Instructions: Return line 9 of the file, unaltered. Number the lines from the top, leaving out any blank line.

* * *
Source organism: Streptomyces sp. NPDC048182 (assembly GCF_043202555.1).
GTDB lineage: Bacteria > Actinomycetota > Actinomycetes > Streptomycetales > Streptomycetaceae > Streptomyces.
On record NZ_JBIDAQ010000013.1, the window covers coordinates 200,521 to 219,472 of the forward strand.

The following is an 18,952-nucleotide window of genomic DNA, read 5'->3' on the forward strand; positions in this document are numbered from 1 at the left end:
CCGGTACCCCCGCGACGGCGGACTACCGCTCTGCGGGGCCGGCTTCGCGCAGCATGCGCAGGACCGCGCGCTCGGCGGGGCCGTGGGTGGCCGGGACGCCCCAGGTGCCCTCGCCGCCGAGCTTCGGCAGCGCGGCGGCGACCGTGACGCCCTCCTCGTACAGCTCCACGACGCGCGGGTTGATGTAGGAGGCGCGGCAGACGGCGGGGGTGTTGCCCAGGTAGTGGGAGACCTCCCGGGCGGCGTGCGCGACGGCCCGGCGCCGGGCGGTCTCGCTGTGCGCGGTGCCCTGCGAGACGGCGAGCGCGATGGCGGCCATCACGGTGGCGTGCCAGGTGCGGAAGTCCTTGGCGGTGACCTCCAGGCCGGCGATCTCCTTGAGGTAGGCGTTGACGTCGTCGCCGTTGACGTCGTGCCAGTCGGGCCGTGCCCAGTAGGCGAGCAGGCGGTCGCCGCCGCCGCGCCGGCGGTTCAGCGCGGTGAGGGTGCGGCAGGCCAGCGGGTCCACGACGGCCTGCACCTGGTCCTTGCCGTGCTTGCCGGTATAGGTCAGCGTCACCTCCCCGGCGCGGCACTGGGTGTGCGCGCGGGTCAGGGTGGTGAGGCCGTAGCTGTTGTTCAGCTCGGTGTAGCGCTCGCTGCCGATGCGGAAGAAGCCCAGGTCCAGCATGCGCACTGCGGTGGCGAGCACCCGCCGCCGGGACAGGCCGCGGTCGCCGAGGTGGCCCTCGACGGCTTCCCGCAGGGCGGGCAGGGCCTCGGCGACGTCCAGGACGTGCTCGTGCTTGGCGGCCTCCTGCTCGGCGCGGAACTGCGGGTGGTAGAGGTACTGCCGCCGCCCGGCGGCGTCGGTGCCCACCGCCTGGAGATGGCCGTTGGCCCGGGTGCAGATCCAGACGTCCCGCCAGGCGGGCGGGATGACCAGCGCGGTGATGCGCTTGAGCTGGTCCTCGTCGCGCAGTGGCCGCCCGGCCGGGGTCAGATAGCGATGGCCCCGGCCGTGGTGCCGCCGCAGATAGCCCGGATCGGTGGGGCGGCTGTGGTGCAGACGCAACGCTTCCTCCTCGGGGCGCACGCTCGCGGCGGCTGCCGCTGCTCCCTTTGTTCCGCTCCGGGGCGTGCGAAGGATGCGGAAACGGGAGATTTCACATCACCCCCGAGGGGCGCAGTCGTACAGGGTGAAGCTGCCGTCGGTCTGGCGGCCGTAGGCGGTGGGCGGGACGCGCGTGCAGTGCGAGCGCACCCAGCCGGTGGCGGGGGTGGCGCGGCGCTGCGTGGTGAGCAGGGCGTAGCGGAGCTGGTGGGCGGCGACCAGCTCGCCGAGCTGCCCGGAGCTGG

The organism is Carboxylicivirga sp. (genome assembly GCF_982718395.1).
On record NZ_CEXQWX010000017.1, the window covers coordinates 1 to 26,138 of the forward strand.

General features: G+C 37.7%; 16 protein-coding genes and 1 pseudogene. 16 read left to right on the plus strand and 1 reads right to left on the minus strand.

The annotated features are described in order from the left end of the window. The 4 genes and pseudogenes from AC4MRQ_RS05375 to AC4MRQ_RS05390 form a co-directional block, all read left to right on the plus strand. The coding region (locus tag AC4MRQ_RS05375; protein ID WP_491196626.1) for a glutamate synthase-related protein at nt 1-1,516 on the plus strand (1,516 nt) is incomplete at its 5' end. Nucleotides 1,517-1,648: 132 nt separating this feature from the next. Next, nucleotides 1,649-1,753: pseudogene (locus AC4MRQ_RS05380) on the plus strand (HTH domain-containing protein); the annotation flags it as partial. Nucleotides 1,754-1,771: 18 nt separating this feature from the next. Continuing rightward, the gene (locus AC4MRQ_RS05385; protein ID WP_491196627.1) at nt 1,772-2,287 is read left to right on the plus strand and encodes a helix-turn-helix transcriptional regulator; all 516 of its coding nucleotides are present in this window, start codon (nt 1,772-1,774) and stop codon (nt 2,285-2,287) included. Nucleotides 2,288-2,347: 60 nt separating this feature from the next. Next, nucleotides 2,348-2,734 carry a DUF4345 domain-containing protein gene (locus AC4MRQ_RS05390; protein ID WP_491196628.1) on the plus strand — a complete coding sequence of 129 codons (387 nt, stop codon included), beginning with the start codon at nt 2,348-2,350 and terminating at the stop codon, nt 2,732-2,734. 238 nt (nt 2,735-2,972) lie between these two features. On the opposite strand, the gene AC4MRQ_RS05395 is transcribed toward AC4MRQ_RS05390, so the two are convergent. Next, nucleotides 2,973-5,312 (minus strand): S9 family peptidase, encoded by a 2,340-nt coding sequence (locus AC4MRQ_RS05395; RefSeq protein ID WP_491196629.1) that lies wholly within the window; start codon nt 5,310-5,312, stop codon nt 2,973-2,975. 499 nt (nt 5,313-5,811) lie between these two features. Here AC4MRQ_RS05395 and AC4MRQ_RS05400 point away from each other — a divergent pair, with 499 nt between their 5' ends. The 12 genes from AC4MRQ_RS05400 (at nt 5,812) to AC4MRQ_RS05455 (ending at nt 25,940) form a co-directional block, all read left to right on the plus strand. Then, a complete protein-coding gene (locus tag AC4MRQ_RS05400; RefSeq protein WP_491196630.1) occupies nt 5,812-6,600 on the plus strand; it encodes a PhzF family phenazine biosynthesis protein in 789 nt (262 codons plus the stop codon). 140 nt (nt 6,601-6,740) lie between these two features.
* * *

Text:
The annotated features are described in order from the left end of the window. The 4 genes and pseudogenes from AC4MRQ_RS05375 to AC4MRQ_RS05390 form a co-directional block, all read left to right on the plus strand. The coding region (locus tag AC4MRQ_RS05375; protein ID WP_491196626.1) for a glutamate synthase-related protein at nt 1-1,516 on the plus strand (1,516 nt) is incomplete at its 5' end. Nucleotides 1,517-1,648: 132 nt separating this feature from the next. Next, nucleotides 1,649-1,753: pseudogene (locus AC4MRQ_RS05380) on the plus strand (HTH domain-containing protein); the annotation flags it as partial. Nucleotides 1,754-1,771: 18 nt separating this feature from the next. Continuing rightward, the gene (locus AC4MRQ_RS05385; protein ID WP_491196627.1) at nt 1,772-2,287 is read left to right on the plus strand and encodes a helix-turn-helix transcriptional regulator; all 516 of its coding nucleotides are present in this window, start codon (nt 1,772-1,774) and stop codon (nt 2,285-2,287) included. Nucleotides 2,288-2,347: 60 nt separating this feature from the next. Next, nucleotides 2,348-2,734 carry a DUF4345 domain-containing protein gene (locus AC4MRQ_RS05390; protein ID WP_491196628.1) on the plus strand — a complete coding sequence of 129 codons (387 nt, stop codon included), beginning with the start codon at nt 2,348-2,350 and terminating at the stop codon, nt 2,732-2,734. 238 nt (nt 2,735-2,972) lie between these two features. On the opposite strand, the gene AC4MRQ_RS05395 is transcribed toward AC4MRQ_RS05390, so the two are convergent. Next, nucleotides 2,973-5,312 (minus strand): S9 family peptidase, encoded by a 2,340-nt coding sequence (locus AC4MRQ_RS05395; RefSeq protein ID WP_491196629.1) that lies wholly within the window; start codon nt 5,310-5,312, stop codon nt 2,973-2,975. 499 nt (nt 5,313-5,811) lie between these two features. Here AC4MRQ_RS05395 and AC4MRQ_RS05400 point away from each other — a divergent pair, with 499 nt between their 5' ends. The 12 genes from AC4MRQ_RS05400 (at nt 5,812) to AC4MRQ_RS05455 (ending at nt 25,940) form a co-directional block, all read left to right on the plus strand. Then, a complete protein-coding gene (locus tag AC4MRQ_RS05400; RefSeq protein WP_491196630.1) occupies nt 5,812-6,600 on the plus strand; it encodes a PhzF family phenazine biosynthesis protein in 789 nt (262 codons plus the stop codon). 140 nt (nt 6,601-6,740) lie between these two features.